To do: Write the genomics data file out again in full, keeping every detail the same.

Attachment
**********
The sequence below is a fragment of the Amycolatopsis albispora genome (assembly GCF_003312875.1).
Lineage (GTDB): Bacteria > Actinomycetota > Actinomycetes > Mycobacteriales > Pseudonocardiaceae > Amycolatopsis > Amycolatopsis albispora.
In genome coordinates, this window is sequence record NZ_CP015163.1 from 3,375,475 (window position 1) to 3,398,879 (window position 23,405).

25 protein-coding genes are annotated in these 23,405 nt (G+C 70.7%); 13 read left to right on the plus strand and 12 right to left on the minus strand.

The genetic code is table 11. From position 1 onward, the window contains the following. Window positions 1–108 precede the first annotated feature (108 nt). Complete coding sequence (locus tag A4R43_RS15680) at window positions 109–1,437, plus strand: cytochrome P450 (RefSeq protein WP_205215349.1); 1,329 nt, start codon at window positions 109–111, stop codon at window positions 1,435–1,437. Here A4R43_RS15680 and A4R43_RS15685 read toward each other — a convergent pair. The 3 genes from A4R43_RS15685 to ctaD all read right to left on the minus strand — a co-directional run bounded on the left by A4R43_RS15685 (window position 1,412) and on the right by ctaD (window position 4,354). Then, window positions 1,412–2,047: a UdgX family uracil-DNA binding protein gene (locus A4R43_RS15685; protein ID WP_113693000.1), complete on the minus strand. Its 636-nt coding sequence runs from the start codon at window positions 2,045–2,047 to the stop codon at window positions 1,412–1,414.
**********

The sequence below is a fragment of the Amycolatopsis albispora genome (assembly GCF_003312875.1).
Lineage (GTDB): Bacteria > Actinomycetota > Actinomycetes > Mycobacteriales > Pseudonocardiaceae > Amycolatopsis > Amycolatopsis albispora.
In genome coordinates, this window is sequence record NZ_CP015163.1 from 3,375,475 (window position 1) to 3,398,879 (window position 23,405).

25 protein-coding genes are annotated in these 23,405 nt (G+C 70.7%); 13 read left to right on the plus strand and 12 right to left on the minus strand.

The genetic code is table 11. From position 1 onward, the window contains the following. Window positions 1–108 precede the first annotated feature (108 nt). Complete coding sequence (locus tag A4R43_RS15680) at window positions 109–1,437, plus strand: cytochrome P450 (RefSeq protein WP_205215349.1); 1,329 nt, start codon at window positions 109–111, stop codon at window positions 1,435–1,437. Here A4R43_RS15680 and A4R43_RS15685 read toward each other — a convergent pair. The 3 genes from A4R43_RS15685 to ctaD all read right to left on the minus strand — a co-directional run bounded on the left by A4R43_RS15685 (window position 1,412) and on the right by ctaD (window position 4,354). Then, window positions 1,412–2,047: a UdgX family uracil-DNA binding protein gene (locus A4R43_RS15685; protein ID WP_113693000.1), complete on the minus strand. Its 636-nt coding sequence runs from the start codon at window positions 2,045–2,047 to the stop codon at window positions 1,412–1,414.